Qui Bono ? Qui Malo ?

 Reports that show


Reports that show Prohibition has failed:


The Global Commission on Drug Policy:


Reports that show alternative approaches of decriminalization and regulation are working:


What we can learn from The Portuguese Decriminalization of All Illicit Drugs:


General report on drug law reform in practice:


Prohibition by Numbers:


Final Report of the Latin American Commission on Drugs and Democracy - "Break the Silence and Open A Debate":


Lessons for Creating Fair and Successful Drug Policies:


Transform's outstanding (free) book titled, "After The War On Drugs : Blueprints for Regulation" - provides specific proposals on how various drugs can be regulated in the real world:

What is the big

What is the big misunderstanding ??....The main premise for the "war on drugs" or better termed the war on citizens....IS......the removal of their civil rights in order to institute a more efficient police state.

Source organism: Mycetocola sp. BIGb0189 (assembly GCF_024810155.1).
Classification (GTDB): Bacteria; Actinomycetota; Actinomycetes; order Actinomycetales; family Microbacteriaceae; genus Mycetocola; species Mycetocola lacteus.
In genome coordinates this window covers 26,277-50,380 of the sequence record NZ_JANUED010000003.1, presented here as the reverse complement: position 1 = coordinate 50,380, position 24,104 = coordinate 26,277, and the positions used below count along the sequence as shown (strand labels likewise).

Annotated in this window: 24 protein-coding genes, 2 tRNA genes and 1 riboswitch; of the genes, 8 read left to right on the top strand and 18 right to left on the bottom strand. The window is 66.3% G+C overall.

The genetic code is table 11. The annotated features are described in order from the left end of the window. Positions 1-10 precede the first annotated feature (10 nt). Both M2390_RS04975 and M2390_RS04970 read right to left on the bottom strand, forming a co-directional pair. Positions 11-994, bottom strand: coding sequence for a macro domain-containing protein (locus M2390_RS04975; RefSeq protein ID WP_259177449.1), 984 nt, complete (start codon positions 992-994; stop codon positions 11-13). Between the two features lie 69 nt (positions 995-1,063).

Kantory w sieci - to strona przedstawiająca wizytówki kantorów wymiany walut. Stworzyliśmy ja dla osób chcących wymienić lub kupić walutę po korzystnym kursie. Nasz wyszukiwarka kantorów zawiera  wizytówki kantorów z całej Polski ułatwiające Państwu kontakt. Dzięki nam bez trudu znajdziesz tu rzetelny kantor w swoim mieście. Nie ma znaczenia czy szukasz kantoru w Warszawie, Bydgoszczy, Częstochowie czy Katowicach. Dzięki przejrzystym metodom wyszukiwania, nie pochłania to dużo czasu.W doborze kierowaliśmy się opiniami klientów, historia istnienia i lokalizacją. Mamy nadzieję ze pomożemy w dokonywaniu trafnych wyborów

Private prisons.

Here in the States Privatized prisons are becoming big business. Ive heard in Mexico the prisons are like cities within a city. Are these prisons privatized? Will Mexico soon learn how much money can be made off od jailing non violent drug crimes, will they take after us.

 The privatized prison system is nothing but modern day slavery, making money off of the capture and detainment of humans for gain.